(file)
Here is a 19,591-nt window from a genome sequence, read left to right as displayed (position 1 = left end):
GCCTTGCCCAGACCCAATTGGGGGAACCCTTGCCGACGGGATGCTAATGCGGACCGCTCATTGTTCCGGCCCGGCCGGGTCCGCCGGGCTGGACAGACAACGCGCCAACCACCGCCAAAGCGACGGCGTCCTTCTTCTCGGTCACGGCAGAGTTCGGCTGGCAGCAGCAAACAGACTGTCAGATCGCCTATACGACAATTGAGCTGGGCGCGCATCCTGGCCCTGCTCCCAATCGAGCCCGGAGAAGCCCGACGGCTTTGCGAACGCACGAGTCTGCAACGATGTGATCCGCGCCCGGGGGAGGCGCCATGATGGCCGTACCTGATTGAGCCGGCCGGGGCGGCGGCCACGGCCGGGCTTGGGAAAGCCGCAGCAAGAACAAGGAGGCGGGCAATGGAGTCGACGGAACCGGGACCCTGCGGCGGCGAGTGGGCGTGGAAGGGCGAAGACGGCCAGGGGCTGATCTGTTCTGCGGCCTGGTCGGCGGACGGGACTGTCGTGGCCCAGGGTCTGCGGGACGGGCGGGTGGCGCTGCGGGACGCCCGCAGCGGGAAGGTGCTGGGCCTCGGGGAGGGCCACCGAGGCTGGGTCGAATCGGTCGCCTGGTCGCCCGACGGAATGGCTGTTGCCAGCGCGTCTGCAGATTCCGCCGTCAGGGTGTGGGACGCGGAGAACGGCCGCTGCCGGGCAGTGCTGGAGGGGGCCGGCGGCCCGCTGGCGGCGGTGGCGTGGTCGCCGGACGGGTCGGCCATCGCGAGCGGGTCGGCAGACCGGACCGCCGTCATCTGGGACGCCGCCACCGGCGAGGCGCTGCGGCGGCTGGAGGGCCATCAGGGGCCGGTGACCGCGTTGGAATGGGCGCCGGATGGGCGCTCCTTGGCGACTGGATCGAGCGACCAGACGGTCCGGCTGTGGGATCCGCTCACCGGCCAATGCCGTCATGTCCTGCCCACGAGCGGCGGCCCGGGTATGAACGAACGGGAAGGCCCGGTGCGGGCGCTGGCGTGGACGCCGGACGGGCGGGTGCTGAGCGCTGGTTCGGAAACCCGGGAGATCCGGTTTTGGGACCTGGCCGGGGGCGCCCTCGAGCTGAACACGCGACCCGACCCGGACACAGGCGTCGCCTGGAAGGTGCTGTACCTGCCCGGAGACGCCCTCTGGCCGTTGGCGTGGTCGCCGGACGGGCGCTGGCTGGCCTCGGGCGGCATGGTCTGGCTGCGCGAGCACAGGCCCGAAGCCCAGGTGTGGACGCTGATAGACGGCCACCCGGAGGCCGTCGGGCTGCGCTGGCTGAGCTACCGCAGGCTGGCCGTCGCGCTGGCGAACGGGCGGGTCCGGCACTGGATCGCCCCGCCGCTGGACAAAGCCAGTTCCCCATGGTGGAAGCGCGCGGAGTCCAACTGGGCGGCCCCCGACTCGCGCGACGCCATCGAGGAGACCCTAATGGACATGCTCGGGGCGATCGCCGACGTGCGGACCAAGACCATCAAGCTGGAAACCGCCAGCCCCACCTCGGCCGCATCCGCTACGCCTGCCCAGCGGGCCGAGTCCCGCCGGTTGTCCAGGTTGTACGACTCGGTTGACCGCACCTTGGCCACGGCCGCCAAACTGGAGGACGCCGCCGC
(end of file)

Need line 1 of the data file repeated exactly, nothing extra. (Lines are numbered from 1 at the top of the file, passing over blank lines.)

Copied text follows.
Here is a 19,591-nt window from a genome sequence, read left to right as displayed (position 1 = left end):